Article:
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Scripting Administrative Tasks Guide (PDF)

Scripting Administrative Tasks Guide — Chapter 2

Using the Admin API

MarkLogic Server includes an Admin Library Module that provides XQuery functions that enable you to perform many administrative tasks on MarkLogic Server. With the Admin API, you can write XQuery programs to create or modify databases, forests, App Servers, and perform all kinds of administrative and configuration tasks on MarkLogic Server.

The Admin API is different from the other administrative APIs listed in The Administration APIs in that the Admin API functions operate on an in-memory cluster configuration that is extracted from and then saved to the configuration files on the server's file system. This design impacts what configuration tasks you can accomplish within a single transaction, as described in Transactional Considerations When Using the Admin API and Techniques for Making Multiple Changes to a Configuration.

This chapter describes how you can use the Admin API to perform administrative tasks for MarkLogic Server, and includes the following sections:

Tasks You Can Perform Using the Admin API

The Admin API provides an alternative way to make configuration changes to MarkLogic Server compared to using the Admin Interface. The Admin API is a large library of XQuery functions, providing a programmatic interface to do most things that the Admin Interface does, including:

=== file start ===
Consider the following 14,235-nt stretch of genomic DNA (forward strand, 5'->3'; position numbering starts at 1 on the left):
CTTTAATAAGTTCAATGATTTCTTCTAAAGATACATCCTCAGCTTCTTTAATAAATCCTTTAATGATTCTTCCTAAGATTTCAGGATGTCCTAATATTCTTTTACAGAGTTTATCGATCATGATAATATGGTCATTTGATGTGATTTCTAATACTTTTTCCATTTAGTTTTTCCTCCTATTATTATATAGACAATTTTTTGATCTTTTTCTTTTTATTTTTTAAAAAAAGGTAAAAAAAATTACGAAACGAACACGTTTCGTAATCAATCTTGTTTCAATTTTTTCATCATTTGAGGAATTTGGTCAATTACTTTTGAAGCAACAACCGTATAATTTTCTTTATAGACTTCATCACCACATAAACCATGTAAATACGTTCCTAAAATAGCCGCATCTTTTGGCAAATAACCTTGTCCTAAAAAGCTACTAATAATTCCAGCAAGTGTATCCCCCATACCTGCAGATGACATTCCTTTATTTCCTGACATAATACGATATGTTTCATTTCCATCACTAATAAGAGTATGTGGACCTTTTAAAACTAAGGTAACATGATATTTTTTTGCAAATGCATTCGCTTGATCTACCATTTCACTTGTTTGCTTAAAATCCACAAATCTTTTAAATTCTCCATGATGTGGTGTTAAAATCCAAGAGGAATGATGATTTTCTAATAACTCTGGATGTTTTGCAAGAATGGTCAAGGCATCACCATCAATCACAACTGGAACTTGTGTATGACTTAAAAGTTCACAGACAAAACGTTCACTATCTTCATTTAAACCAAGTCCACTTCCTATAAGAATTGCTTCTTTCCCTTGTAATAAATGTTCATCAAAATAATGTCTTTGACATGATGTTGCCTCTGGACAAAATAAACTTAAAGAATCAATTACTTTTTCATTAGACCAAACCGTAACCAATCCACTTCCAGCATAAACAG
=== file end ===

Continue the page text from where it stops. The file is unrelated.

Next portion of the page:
• Creating and modifying databases
  • Creating and modifying forests
  • Creating and modifying groups
  • Creating and modifying app servers
  • Modifying host configurations

Transactional Considerations When Using the Admin API

The Admin API modifies MarkLogic Server configuration files that are stored on the file system, not in a database. Because the configuration files are not stored in a database, database-level locking does not occur on the configuration files and the transactional semantics are different from updates to a database. For this reason, only one process should update the configuration files at a time:

  • Only run one Admin API script that modifies the configuration at a time; do not have concurrent users simultaneously modifying the configuration.
  • No other session should modify the configuration with the Admin Interface concurrent to modifying the configuration with the Admin API.

Additionally, avoid doing multiple save operations to the configuration files in the same transaction. Instead, perform each step in memory before passing the changed configuration to the next function, as described in Techniques for Making Multiple Changes to a Configuration.

Privileges Required For Running Admin APIs

The APIs in the Admin Library module are protected by the following two execute privileges:

  • http://marklogic.com/xdmp/privileges/admin-module-read
  • http://marklogic.com/xdmp/privileges/admin-module-write

Any user who runs XQuery code containing the Admin API functions needs the to have the first privilege (via a role) for reading anything in the configuration and needs both privileges for writing anything to the configuration. This allows you control access to your configuration information. For details about security in MarkLogic Server, see Security Guide.